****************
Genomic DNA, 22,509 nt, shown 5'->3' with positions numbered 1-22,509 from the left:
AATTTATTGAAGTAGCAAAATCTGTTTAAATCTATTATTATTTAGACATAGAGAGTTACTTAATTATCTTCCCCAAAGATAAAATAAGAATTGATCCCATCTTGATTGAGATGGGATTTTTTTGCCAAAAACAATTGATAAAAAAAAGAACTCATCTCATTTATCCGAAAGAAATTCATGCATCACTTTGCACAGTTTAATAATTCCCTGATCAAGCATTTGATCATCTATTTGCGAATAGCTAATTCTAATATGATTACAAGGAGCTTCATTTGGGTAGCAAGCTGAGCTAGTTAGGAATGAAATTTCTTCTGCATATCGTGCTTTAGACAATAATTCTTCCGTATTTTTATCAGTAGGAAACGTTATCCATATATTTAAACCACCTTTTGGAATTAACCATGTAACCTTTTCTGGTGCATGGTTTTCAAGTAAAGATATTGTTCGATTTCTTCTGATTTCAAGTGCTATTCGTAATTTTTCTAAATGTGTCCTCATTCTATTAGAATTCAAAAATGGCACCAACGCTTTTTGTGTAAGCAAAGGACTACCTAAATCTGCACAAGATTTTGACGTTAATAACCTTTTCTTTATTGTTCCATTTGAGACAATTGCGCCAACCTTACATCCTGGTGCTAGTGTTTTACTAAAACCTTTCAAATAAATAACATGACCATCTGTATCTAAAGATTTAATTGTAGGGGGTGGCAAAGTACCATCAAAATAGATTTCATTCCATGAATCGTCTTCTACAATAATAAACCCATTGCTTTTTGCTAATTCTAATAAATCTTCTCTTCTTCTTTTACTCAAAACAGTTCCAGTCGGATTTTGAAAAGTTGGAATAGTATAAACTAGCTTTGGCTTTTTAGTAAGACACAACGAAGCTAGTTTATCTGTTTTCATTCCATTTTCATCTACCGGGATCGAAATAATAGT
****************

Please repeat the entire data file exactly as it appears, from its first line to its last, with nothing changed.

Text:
Genomic DNA, 22,509 nt, shown 5'->3' with positions numbered 1-22,509 from the left:
AATTTATTGAAGTAGCAAAATCTGTTTAAATCTATTATTATTTAGACATAGAGAGTTACTTAATTATCTTCCCCAAAGATAAAATAAGAATTGATCCCATCTTGATTGAGATGGGATTTTTTTGCCAAAAACAATTGATAAAAAAAAGAACTCATCTCATTTATCCGAAAGAAATTCATGCATCACTTTGCACAGTTTAATAATTCCCTGATCAAGCATTTGATCATCTATTTGCGAATAGCTAATTCTAATATGATTACAAGGAGCTTCATTTGGGTAGCAAGCTGAGCTAGTTAGGAATGAAATTTCTTCTGCATATCGTGCTTTAGACAATAATTCTTCCGTATTTTTATCAGTAGGAAACGTTATCCATATATTTAAACCACCTTTTGGAATTAACCATGTAACCTTTTCTGGTGCATGGTTTTCAAGTAAAGATATTGTTCGATTTCTTCTGATTTCAAGTGCTATTCGTAATTTTTCTAAATGTGTCCTCATTCTATTAGAATTCAAAAATGGCACCAACGCTTTTTGTGTAAGCAAAGGACTACCTAAATCTGCACAAGATTTTGACGTTAATAACCTTTTCTTTATTGTTCCATTTGAGACAATTGCGCCAACCTTACATCCTGGTGCTAGTGTTTTACTAAAACCTTTCAAATAAATAACATGACCATCTGTATCTAAAGATTTAATTGTAGGGGGTGGCAAAGTACCATCAAAATAGATTTCATTCCATGAATCGTCTTCTACAATAATAAACCCATTGCTTTTTGCTAATTCTAATAAATCTTCTCTTCTTCTTTTACTCAAAACAGTTCCAGTCGGATTTTGAAAAGTTGGAATAGTATAAACTAGCTTTGGCTTTTTAGTAAGACACAACGAAGCTAGTTTATCTGTTTTCATTCCATTTTCATCTACCGGGATCGAAATAATAGT